The New York Times paywall has gone up.  Many people I know are disgusted by the idea of paying for something that they’ve gotten used to getting for free.  Does the paywall make economic sense for the NYT?

A newspaper makes money both from paying customers who buy the paper (print or online) and from advertising revenue.   There is a tension between the two: If the newspaper charges customers, this reduces readership and hence advertising revenue.  It may make sense to give away the newspaper for free, maximize readership and extract profits from advertising.  In this scenario, the paywall might be a mistake, driving away readers and hence advertisers.

Online dissemination of news has other ramifications.  Many HuffPo “articles” are simply links to the NYT with some salacious or provocative headline pasted on.  People clicking through from HuffPo generate yet more readers and hence advertising revenue.  This gives the NYT extra incentive to produce interesting news stories go generate more links and profits.  But HuffPo also gets more readers and revenue because people know they can go there to get aggregated information from lots of sources.   HuffPo does not have to hire John Burns or David Sanger to go to dangerous places and do actual reporting.  They are free-riding off the work done by NYT reporters.  The NYT does not internalize the positive externality it exerts on HuffPo and other sites.  This effect leads to underinvestment in journalism by the NYT.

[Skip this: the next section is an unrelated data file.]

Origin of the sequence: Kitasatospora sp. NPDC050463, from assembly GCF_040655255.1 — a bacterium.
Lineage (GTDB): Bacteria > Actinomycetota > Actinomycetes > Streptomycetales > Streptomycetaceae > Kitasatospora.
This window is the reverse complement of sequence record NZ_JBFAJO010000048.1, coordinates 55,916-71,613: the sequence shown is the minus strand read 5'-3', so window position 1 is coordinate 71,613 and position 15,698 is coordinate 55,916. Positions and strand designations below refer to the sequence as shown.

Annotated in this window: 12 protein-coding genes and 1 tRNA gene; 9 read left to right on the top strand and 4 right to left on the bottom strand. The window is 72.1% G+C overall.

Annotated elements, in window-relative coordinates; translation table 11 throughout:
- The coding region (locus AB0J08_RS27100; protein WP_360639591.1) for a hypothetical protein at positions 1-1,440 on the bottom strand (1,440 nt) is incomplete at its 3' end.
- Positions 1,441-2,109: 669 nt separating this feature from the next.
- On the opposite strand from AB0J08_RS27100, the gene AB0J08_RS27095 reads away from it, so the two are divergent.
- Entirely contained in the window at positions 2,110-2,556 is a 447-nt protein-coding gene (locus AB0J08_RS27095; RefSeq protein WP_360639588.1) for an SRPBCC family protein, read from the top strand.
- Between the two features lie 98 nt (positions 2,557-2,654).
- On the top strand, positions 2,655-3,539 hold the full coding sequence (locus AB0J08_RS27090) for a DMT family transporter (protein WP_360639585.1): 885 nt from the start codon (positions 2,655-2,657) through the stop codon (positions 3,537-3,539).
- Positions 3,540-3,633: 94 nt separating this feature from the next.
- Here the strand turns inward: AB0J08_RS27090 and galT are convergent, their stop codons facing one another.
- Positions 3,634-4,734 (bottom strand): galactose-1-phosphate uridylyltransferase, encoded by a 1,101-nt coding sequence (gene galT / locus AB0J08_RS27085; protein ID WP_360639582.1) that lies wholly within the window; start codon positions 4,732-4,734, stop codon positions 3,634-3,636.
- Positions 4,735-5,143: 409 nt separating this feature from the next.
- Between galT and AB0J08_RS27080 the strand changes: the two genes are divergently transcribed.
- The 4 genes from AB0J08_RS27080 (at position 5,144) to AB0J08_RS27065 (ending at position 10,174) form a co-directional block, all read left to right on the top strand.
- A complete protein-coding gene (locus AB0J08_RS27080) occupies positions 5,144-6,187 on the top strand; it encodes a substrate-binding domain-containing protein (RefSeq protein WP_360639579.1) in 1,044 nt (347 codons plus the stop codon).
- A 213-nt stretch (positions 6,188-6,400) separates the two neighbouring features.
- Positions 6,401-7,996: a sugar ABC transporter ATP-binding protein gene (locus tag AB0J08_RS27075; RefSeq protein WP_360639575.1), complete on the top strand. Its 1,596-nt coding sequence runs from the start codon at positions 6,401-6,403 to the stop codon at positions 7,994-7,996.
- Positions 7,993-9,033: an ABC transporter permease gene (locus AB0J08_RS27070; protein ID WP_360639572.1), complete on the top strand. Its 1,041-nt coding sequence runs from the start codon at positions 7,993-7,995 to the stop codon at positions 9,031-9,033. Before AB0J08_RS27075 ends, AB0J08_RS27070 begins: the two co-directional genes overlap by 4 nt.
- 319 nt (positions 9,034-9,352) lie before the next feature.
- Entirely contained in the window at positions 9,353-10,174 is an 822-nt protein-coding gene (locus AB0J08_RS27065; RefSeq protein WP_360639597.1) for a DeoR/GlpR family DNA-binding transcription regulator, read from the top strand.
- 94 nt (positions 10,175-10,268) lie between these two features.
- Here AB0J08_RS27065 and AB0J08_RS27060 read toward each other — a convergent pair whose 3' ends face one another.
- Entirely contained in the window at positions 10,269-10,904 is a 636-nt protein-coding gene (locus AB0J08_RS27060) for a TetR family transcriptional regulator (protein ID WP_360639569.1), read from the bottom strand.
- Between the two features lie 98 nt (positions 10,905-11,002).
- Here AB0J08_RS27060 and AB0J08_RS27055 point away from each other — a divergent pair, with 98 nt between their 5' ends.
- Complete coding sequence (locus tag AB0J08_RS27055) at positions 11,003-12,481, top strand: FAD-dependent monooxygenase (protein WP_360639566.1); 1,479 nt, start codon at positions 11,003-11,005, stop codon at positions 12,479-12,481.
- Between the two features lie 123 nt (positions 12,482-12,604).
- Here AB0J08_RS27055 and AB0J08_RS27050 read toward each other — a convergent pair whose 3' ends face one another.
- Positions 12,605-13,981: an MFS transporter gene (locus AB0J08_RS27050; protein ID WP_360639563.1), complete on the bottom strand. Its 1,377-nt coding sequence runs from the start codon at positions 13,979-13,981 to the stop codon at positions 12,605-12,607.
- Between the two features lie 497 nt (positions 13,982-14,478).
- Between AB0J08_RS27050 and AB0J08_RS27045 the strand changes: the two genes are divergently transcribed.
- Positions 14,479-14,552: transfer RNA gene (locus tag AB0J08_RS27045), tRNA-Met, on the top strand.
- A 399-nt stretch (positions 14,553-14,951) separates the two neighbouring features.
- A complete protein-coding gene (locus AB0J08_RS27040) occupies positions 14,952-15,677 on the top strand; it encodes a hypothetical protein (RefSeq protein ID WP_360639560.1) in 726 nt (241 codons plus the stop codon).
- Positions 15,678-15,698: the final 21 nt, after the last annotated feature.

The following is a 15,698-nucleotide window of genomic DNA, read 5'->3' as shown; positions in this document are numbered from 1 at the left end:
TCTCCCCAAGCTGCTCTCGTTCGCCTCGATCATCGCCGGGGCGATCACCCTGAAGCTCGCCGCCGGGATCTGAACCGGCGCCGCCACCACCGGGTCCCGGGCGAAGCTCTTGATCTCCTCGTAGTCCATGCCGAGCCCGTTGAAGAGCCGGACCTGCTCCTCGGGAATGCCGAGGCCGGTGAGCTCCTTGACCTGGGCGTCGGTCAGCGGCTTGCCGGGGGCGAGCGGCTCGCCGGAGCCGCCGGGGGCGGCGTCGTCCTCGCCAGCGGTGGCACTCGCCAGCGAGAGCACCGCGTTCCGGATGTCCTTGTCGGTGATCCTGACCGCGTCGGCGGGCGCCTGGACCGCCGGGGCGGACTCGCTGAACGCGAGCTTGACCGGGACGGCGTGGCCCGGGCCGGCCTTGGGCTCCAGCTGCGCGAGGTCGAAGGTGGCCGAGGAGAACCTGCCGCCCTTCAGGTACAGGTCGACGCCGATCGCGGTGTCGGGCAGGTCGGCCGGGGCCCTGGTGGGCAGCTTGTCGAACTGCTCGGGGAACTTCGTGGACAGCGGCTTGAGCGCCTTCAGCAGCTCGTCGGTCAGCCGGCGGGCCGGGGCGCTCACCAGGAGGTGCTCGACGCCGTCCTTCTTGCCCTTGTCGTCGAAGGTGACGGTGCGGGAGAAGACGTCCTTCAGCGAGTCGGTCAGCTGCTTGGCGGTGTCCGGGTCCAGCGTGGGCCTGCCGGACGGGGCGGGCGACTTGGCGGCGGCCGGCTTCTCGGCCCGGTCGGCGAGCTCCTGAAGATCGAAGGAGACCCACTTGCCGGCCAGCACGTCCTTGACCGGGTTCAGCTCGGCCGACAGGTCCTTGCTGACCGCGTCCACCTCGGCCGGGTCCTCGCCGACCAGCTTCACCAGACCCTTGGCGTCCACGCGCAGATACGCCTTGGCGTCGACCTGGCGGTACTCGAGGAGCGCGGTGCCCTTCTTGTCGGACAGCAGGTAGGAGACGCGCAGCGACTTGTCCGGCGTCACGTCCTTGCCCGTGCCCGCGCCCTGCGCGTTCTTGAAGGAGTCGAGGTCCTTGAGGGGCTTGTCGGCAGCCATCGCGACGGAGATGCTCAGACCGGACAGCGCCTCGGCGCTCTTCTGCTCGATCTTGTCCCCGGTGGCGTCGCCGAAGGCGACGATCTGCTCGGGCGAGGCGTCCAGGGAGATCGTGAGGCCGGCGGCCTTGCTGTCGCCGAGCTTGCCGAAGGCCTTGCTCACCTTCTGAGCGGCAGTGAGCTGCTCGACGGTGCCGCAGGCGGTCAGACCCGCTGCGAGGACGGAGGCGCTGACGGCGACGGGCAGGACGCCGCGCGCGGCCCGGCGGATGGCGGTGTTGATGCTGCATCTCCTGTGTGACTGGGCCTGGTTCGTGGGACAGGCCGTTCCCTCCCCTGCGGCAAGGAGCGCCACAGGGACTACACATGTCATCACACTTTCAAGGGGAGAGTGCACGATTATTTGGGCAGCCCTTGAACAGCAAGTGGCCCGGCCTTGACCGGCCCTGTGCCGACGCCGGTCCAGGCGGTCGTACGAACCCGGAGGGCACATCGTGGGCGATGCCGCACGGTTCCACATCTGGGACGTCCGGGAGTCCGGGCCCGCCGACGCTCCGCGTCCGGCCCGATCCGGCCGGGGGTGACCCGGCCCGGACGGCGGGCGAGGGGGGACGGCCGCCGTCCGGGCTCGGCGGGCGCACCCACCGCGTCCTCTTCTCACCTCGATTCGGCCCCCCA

Should the NYT charge HuffPo to link to its stories?  If the extra readership and advertising revenue compensates the NYT for the positive externality it exerts on HuffPo, there is no issue. But if not, a payment from HuffPo to the NYT can increase profits for both firms by encouraging jointly optimal story production.  It is hard to tell if anything like this is part of the plan but it seems not?

We are entering a new world and we will see if it all collapses or changes the equilibrium.